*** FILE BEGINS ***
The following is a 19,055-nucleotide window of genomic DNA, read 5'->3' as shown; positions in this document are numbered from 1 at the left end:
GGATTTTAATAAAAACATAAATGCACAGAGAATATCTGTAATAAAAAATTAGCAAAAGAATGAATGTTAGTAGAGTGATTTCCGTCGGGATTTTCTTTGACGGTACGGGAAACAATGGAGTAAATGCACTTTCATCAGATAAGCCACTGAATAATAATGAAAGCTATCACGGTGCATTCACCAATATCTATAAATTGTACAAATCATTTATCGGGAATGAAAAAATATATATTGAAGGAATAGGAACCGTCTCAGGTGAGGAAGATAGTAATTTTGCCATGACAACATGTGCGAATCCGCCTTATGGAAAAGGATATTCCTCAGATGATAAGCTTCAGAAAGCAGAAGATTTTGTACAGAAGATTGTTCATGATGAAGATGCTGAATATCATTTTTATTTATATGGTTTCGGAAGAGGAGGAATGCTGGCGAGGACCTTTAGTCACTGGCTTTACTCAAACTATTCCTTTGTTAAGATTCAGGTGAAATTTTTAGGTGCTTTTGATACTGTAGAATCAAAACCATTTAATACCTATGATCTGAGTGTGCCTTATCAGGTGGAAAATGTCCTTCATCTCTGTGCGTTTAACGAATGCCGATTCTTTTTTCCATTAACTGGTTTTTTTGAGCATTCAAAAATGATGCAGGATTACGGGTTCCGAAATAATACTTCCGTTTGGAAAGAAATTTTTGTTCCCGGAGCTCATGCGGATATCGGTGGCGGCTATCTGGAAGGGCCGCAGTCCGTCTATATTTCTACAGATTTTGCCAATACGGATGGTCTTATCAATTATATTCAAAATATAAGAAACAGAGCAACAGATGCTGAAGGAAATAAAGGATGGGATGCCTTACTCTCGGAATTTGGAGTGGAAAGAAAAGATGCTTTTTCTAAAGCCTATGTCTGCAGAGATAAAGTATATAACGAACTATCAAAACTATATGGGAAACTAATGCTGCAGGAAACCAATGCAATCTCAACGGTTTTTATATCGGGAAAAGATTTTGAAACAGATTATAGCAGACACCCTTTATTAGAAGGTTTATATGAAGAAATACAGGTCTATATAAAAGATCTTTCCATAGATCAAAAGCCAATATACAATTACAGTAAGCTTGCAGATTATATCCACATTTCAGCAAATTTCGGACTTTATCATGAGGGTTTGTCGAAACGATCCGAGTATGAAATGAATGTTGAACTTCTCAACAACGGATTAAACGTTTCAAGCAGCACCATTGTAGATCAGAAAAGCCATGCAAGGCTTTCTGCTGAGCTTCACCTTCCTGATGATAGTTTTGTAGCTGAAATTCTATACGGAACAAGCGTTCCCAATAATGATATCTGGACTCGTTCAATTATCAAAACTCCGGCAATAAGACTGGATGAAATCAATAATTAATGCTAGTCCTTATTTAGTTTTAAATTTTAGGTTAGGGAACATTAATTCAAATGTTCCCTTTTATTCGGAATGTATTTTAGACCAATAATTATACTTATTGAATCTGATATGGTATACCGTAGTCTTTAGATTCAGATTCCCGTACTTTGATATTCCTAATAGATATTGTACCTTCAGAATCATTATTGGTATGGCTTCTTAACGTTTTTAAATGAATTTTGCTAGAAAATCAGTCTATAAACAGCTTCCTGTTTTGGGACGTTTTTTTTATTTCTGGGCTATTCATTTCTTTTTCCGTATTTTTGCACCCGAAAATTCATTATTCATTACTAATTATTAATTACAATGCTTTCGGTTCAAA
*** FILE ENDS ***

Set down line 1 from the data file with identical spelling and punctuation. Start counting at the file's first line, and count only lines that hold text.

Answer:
The following is a 19,055-nucleotide window of genomic DNA, read 5'->3' as shown; positions in this document are numbered from 1 at the left end: